Verizon IndyCar Series rookie and Bogota, Colombia native Carlos Munoz is proud of where he’s from. That said, he doesn’t mind being away from home for the time being.
“I think right now we’re really lucky to be here in America, not in Colombia,” he said after finishing third behind fellow Colombians Carlos Huertas and Juan Pablo Montoya in today’s Race 1 of the Shell/Pennzoil Grand Prix of Houston. “I think right now Colombia, [it would] be really crazy to go out in the streets and celebrate.”
The Andretti Autosport youngster probably has a point. In addition to the occurrence of the first all-Colombian podium in Indy-car history, the Colombian national soccer team advanced to the World Cup quarterfinals today with a 2-0 win over Uruguay.
Party time in Bogota.
“Obviously the football – as you guys say it, soccer – is huge in Colombia, and I was there last week for every game,” said Huertas, who earned his inaugural Verizon IndyCar Series win today. “And every time the game starts, like the whole country stops. People don’t even work.
“My win is just a little bit [of the celebration]. I hope they’re happy, and the people that watched it back home, my girlfriend, my friends, my family, my mom was sitting there watching it, I hope they’re very happy, because it means a lot to me.”
The all-Colombian podium can also be interpreted as a sign of just how much influence Montoya has had over the years.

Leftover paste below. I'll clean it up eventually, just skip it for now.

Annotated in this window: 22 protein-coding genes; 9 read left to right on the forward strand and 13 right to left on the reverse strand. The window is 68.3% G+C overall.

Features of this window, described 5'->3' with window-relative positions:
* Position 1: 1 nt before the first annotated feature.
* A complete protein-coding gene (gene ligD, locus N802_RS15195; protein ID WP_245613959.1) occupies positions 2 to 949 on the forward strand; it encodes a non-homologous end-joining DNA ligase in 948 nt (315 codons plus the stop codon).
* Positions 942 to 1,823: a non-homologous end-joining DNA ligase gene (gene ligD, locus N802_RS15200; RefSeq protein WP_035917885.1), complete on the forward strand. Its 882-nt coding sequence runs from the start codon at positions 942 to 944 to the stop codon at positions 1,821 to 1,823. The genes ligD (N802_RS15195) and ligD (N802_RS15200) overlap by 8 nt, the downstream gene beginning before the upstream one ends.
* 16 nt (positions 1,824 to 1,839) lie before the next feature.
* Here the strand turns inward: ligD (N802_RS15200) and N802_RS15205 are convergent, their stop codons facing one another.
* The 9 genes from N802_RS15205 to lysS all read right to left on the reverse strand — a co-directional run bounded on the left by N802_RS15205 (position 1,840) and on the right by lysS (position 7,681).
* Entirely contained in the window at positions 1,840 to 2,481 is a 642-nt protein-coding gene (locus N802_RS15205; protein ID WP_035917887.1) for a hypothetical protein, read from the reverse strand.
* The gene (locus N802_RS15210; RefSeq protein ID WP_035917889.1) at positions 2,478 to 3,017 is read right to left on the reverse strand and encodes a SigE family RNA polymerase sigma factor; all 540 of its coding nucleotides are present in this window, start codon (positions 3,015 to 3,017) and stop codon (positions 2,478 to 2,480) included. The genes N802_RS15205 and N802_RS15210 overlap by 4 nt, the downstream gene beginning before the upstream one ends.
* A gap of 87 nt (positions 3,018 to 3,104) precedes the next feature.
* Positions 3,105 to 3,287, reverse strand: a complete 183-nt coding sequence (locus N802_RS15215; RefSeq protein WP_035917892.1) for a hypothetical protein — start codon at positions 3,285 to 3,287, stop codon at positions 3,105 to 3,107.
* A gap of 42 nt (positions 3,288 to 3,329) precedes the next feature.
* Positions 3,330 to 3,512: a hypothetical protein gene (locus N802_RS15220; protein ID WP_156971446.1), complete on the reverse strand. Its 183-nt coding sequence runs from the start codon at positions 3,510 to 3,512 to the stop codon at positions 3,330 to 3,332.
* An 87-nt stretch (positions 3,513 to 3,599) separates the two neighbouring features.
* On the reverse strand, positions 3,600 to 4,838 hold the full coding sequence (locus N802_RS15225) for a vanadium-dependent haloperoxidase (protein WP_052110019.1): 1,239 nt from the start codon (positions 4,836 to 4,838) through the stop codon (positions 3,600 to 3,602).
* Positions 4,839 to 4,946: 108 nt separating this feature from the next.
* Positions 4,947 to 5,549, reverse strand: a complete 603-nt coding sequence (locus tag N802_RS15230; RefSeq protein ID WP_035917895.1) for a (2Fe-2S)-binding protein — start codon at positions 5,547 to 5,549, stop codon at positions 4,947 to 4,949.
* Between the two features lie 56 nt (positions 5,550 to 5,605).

In post-race, Montoya recalled looking up to Colombian F1 and IndyCar racer Roberto Guerrero when he was young. And in turn, Huertas and Munoz looked up to Montoya as he left his own mark around the world in CART, F1, and NASCAR.
“When I went up, karting and racing in Colombia was there and a couple people tried it,” said Montoya. “But nobody ever thought you could make a career out of this.”
Munoz was lucky enough to have some contact with Montoya when he was in karting.
“He’s always been an example for me and also for a lot of drivers growing up…It was nice to have when I was small as an example, and right now competing against him at the track, he’s very good,” he said.
Huertas also noted his appreciation for what Montoya’s done. But he stressed that on the track, it’s all business – and no deference to childhood heroes.
“I have huge respect for him, and to beat him shows that I’ve done a good job,” he said. “But my objective is to beat all the drivers, and I treat them all the same. Otherwise, it wouldn’t be the same feeling.”
“We’re hoping to give Toronto and Ontario and Canadian sports fans in general something to cheer about over the next season,” Hinchcliffe quipped during a teleconference on Wednesday.
Granted, there are likely to be several challenges to overcome, notably for Wickens, who returns to single-seater competition for the first time since 2011, when he was a champion of the Formula Renault 3.5 series and served as test driver for the now defunct Manor Racing (then known as Marussia Virgin Racing).
Having spent every year since then in DTM, where he won a total of six races and finished as high as fourth in the championship (2016), Wickens knows returning to open wheel competition will be an adjustment. However, he explained that the history of Schmidt Peterson Motorsports, specifically its Indy Lights history, speaks to their ability to help a driver adapt, and he rates the program they’re putting together very highly.